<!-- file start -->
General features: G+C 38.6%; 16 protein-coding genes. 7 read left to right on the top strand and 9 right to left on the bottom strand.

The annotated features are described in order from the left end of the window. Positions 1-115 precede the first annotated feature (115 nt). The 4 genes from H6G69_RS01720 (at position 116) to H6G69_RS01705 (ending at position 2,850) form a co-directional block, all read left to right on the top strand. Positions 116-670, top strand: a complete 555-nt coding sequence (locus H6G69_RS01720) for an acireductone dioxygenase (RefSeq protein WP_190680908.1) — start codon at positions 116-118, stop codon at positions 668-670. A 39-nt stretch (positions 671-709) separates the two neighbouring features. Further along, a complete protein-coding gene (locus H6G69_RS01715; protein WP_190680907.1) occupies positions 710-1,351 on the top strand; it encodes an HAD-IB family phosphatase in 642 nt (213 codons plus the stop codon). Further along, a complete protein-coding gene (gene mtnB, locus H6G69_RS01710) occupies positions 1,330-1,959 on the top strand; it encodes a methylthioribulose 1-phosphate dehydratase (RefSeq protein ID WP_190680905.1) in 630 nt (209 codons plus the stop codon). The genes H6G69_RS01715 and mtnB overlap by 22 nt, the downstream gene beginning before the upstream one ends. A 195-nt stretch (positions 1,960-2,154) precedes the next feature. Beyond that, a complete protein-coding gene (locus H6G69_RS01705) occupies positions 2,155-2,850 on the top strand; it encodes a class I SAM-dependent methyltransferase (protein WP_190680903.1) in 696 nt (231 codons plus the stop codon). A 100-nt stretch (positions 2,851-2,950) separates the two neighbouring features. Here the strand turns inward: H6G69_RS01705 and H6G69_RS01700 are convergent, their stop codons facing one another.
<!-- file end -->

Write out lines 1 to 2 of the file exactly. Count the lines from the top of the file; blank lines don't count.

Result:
General features: G+C 38.6%; 16 protein-coding genes. 7 read left to right on the top strand and 9 right to left on the bottom strand.

The annotated features are described in order from the left end of the window. Positions 1-115 precede the first annotated feature (115 nt). The 4 genes from H6G69_RS01720 (at position 116) to H6G69_RS01705 (ending at position 2,850) form a co-directional block, all read left to right on the top strand. Positions 116-670, top strand: a complete 555-nt coding sequence (locus H6G69_RS01720) for an acireductone dioxygenase (RefSeq protein WP_190680908.1) — start codon at positions 116-118, stop codon at positions 668-670. A 39-nt stretch (positions 671-709) separates the two neighbouring features. Further along, a complete protein-coding gene (locus H6G69_RS01715; protein WP_190680907.1) occupies positions 710-1,351 on the top strand; it encodes an HAD-IB family phosphatase in 642 nt (213 codons plus the stop codon). Further along, a complete protein-coding gene (gene mtnB, locus H6G69_RS01710) occupies positions 1,330-1,959 on the top strand; it encodes a methylthioribulose 1-phosphate dehydratase (RefSeq protein ID WP_190680905.1) in 630 nt (209 codons plus the stop codon). The genes H6G69_RS01715 and mtnB overlap by 22 nt, the downstream gene beginning before the upstream one ends. A 195-nt stretch (positions 1,960-2,154) precedes the next feature. Beyond that, a complete protein-coding gene (locus H6G69_RS01705) occupies positions 2,155-2,850 on the top strand; it encodes a class I SAM-dependent methyltransferase (protein WP_190680903.1) in 696 nt (231 codons plus the stop codon). A 100-nt stretch (positions 2,851-2,950) separates the two neighbouring features. Here the strand turns inward: H6G69_RS01705 and H6G69_RS01700 are convergent, their stop codons facing one another.